The Seven Deadly Virtues

In the latter part of the Fourth Century, a monk named Evagrius Ponticus compiled a list of eight sins that people commonly commit. This wasn’t an exhaustive catalog of sinful behavior. The eight actions he singled out were meant to represent the main categories under which all other sins might fall. His list included gluttony, fornication, greed, sadness, anger, weariness, vainglory and pride. Later church leaders reduced them to seven reasoning that vainglory and pride were essentially the same thing.

No doubt some of the items in this list of will seem odd to us. Hardly anybody I know would call sadness a sin, let alone a capital sin. If it is debilitating, we usually call it a disease. Likewise, gluttony seems to moderns to be a throwback to an age when food was scarce. We might think that it’s unhealthy or perhaps rude. But we generally don’t consider it to be a sin.

I’ve only heard one sermon on gluttony in my life and that was from a guest speaker during a chapel service while I was a student in seminary. The athletically fit speaker told us that Christians who were overweight preached the gospel with their mouths but contradicted it with their lives. In the class that followed chapel, we were eager to know what our professor, a man of some girth, thought of the message. “Give me a moment,” he said. “I am enjoying a Snickers bar.” He chewed for a while and then in a wry tone declared: “All I have to say is that Proverbs 11:25 says, ‘The liberal soul shall be made fat.’”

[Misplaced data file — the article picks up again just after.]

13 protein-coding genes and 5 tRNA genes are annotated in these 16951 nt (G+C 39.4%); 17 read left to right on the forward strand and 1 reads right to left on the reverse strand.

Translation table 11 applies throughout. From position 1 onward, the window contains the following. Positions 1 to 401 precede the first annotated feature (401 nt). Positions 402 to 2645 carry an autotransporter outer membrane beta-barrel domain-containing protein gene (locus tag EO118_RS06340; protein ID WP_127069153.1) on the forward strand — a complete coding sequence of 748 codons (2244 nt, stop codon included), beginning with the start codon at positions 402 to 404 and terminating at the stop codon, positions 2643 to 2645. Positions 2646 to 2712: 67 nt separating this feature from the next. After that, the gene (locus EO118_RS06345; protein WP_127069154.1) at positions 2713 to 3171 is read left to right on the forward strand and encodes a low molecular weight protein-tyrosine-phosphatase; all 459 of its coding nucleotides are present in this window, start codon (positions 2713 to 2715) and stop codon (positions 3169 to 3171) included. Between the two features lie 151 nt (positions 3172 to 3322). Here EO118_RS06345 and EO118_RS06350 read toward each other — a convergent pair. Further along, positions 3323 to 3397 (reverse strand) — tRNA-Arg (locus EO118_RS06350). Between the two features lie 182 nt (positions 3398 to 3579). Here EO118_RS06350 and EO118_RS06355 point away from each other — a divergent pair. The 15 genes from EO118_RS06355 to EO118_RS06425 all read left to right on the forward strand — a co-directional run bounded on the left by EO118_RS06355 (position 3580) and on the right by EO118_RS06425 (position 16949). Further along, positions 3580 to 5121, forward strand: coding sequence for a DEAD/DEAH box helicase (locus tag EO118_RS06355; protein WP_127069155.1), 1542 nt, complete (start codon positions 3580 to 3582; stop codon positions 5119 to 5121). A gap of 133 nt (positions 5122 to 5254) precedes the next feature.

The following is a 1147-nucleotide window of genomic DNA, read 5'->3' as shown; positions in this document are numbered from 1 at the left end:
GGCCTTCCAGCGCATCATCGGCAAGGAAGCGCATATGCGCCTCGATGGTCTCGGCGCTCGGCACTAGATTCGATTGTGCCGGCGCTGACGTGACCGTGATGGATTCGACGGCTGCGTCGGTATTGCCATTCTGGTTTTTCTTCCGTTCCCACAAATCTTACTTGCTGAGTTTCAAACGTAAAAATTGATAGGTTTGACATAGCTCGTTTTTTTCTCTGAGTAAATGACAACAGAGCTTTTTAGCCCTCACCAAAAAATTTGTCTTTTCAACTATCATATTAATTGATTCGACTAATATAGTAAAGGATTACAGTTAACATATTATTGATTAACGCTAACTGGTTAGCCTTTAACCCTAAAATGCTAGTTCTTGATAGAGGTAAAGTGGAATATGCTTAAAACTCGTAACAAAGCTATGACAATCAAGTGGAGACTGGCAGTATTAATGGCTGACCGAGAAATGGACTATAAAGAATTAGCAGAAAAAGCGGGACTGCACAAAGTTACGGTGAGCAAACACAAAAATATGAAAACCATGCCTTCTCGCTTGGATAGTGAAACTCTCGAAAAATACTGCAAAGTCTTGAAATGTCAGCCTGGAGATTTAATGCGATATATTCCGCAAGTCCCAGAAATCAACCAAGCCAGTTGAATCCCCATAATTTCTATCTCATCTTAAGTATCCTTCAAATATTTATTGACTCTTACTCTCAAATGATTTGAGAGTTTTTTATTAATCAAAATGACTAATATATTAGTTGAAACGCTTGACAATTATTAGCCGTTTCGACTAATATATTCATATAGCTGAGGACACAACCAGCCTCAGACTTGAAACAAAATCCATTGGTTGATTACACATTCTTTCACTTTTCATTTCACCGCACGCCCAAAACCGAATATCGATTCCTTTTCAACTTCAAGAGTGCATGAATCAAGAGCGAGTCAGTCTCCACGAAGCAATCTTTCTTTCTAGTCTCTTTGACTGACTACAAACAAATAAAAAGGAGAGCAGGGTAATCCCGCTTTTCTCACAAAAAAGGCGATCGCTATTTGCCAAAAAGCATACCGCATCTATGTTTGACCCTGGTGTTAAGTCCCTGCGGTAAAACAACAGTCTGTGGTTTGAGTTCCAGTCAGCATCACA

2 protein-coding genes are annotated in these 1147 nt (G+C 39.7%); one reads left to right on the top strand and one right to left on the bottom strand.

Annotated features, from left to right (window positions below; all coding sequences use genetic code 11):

Weariness also seems out of place to most of us. After all, isn’t weariness just a consequence of hard work? The industrious person is more likely to consider it a virtue rather than a sin. We don’t even know what vainglory is, though we tend to recognize it in others. In those instances, we call it boasting. While we may be reluctant to categorize boasting as a sin, we do agree that it is bad form. Unless, of course, it appears on a résumé.

Fornication is still generally considered to be a sin. But hardly anybody commits it anymore. Instead, people “make love.” Love is widely regarded to be a good thing and for many people making love is simply part of the dating ritual. Indeed, our view on these matters has become so degraded that what the ancients once regarded as sins modern people have relabeled and now consider to be virtues. These days the seven capital sins are the seven deadly virtues.

Almost 20 years ago Os Guinness observed, “Every generation has its own conscious or unconscious ranking of the sins–Victorians, for example, exaggerated sloth and lust while underestimating envy and avarice. But a defining feature of our generation is it minimizing of any notion of sin.” The irony of this is that we are also living in an age of collective moral outrage. One of the main features of this outrage, apart from its universality, is its largely impersonal nature. It is directed at large, systemic problems more often than at individual actions. When it is directed at individual behavior, it is usually aimed at media figures like presidents and movie moguls. When it comes to our own virtues or their lack, we have learned to be hypersensitive to the faults of others and generally blind to our own. We are quick to know when we have been wronged but would hard-pressed to define right and wrong in concrete terms. The tablets of stone upon which they were once inscribed by the finger of God are broken and we are cast adrift.

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